Samsung put together a new multi-faceted safety plan for designing new phones in the wake of the Galaxy Note 7 disaster. The new guidelines are called the "Multi-layer Safety Measures" and were unveiled in the same press release in which Samsung highlighted the results of its probe into what made the Galaxy Note 7 battery fail and how it planned to prevent that from happening again. The infographic detailing the new process reveals that Samsung will be applying new standards to battery design for safeguards and failure-proof core design, adding extra features to new phones' hardware to facilitate additional protections against catastrophic failure. Additionally, the company will be making some changes to the software side of things so that future devices can detect issues and shut down before disasters happen.
While Samsung did not provide much information in the infographic itself, the results of its investigation into the Galaxy Note 7 and Samsung's promises for new safety standards in manufacturing can give us an idea of what the new design standards for batteries will entail. The infographic states that new batteries will have improved safety standards for materials and not much else. Given the results of the inspection, this most likely means that Samsung will be giving future batteries more wiggle room design-wise and use tougher materials for protective substrates like the anode and cathode separator. Flame-retardant measures within the battery could also show up in Samsung's future offerings. The newest promise for hardware design, the inclusion of brackets to support proper fit and finish internally, sings much the same tune. Essentially, Samsung is planning to make its future batteries harder to break, and design them in a way that will prevent both squeezing and rattling.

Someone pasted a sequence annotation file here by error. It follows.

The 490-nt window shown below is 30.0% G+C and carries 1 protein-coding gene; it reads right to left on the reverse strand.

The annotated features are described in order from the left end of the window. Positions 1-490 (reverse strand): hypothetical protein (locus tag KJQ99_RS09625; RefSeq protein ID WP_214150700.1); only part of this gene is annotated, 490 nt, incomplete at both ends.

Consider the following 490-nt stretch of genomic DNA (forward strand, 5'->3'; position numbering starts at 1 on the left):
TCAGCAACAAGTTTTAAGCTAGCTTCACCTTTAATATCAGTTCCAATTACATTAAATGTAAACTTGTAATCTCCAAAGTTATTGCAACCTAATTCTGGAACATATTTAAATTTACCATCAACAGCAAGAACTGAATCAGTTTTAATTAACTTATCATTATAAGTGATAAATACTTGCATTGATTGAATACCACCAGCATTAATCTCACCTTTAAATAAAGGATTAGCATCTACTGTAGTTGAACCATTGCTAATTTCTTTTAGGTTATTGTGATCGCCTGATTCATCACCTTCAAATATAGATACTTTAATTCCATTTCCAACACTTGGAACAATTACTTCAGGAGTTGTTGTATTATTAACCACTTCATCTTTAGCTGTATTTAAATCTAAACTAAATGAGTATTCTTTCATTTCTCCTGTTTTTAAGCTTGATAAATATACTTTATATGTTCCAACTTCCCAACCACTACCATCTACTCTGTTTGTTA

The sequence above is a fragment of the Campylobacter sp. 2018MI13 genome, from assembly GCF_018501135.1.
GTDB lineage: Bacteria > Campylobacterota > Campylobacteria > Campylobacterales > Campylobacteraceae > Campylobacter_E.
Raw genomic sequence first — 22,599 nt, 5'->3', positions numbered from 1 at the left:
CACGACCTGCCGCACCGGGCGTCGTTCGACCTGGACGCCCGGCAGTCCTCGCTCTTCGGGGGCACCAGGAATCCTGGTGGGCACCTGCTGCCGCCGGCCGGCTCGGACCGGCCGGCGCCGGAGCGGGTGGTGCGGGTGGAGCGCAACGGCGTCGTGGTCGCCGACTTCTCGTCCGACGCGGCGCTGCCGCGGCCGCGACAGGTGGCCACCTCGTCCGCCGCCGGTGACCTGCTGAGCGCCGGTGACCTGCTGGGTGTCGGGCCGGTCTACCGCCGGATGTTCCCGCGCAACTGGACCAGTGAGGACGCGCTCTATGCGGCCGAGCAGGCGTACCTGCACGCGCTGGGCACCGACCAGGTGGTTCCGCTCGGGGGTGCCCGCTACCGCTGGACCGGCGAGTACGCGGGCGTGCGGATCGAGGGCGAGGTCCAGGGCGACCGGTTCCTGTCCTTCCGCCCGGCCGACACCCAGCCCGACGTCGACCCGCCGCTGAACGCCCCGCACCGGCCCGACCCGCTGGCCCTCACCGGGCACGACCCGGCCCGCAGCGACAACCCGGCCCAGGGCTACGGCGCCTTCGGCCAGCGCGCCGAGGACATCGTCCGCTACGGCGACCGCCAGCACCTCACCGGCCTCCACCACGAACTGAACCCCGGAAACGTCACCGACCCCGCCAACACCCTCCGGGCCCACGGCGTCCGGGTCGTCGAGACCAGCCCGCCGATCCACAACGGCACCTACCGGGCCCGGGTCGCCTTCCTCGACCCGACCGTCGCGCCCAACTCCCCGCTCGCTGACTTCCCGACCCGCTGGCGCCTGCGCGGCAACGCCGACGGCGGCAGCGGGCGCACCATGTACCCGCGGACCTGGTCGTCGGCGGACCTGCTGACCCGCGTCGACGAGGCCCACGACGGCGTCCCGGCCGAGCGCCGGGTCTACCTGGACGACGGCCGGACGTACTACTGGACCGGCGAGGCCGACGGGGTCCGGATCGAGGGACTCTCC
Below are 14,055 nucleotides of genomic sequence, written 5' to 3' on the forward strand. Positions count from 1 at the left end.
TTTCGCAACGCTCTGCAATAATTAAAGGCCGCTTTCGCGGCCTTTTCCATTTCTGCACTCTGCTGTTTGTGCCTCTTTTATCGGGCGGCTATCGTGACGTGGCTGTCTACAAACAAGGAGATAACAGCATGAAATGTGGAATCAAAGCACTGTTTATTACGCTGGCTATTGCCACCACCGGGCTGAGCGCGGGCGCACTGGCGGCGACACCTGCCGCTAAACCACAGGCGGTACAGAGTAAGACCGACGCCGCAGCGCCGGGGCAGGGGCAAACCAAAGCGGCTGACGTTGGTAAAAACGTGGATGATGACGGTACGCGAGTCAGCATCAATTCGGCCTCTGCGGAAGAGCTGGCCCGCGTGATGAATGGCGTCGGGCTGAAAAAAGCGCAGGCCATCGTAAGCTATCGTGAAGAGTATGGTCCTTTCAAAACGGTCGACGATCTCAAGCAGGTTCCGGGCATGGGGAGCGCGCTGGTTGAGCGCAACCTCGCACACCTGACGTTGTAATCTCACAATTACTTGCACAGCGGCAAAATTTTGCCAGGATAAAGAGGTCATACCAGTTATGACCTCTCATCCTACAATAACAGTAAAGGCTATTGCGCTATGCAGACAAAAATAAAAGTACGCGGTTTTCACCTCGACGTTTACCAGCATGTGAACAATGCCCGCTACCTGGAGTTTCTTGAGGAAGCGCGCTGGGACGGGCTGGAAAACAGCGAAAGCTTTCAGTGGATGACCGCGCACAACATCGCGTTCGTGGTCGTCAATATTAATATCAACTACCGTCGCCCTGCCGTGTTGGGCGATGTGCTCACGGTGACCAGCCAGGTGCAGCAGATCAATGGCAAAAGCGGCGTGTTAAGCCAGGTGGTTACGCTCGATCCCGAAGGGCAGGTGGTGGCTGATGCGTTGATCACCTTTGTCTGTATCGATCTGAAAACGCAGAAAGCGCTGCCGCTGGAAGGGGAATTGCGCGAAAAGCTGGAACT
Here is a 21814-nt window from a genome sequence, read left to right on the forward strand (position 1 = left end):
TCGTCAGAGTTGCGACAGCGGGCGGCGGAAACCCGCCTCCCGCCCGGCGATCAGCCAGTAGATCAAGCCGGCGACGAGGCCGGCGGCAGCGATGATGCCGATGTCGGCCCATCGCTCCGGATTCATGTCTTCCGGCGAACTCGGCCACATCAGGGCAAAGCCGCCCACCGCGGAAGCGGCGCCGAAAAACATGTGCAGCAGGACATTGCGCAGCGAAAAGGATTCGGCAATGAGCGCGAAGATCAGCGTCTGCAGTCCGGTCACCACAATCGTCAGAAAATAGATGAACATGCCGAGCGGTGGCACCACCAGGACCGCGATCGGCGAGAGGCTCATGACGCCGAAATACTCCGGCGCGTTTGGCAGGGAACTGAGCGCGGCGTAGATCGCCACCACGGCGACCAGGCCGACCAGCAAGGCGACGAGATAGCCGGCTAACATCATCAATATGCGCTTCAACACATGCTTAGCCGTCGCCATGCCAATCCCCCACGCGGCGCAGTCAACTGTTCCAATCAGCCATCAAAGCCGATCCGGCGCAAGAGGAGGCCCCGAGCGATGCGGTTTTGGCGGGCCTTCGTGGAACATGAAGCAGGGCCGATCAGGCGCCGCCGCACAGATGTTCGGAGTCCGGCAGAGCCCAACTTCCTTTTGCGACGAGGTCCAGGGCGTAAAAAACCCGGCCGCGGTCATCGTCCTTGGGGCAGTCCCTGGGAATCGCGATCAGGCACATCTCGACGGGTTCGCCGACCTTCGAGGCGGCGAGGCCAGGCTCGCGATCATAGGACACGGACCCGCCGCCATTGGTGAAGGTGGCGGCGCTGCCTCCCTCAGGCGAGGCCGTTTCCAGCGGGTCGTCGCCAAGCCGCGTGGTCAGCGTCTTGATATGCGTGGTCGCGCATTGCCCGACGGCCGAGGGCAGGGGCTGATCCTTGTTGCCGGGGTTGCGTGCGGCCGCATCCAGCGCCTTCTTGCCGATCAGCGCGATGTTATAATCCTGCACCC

Regarding software, Samsung promised to improve the algorithm used to help phones figure out when something is going wrong. Moreover, the company promised to improve the software features meant to keep things from going wrong in the first place. Namely, future phones will better manage the temperature and voltage of a battery while charging and also consider charging duration. All sorts of electronics, cell phones included, can malfunction when charging, so improvements in these areas are always welcome. In overall, Samsung is seemingly making changes in design and quality assurance to ensure that they don't put any bad batteries into their phones and that all of their future batteries operate under optimal conditions.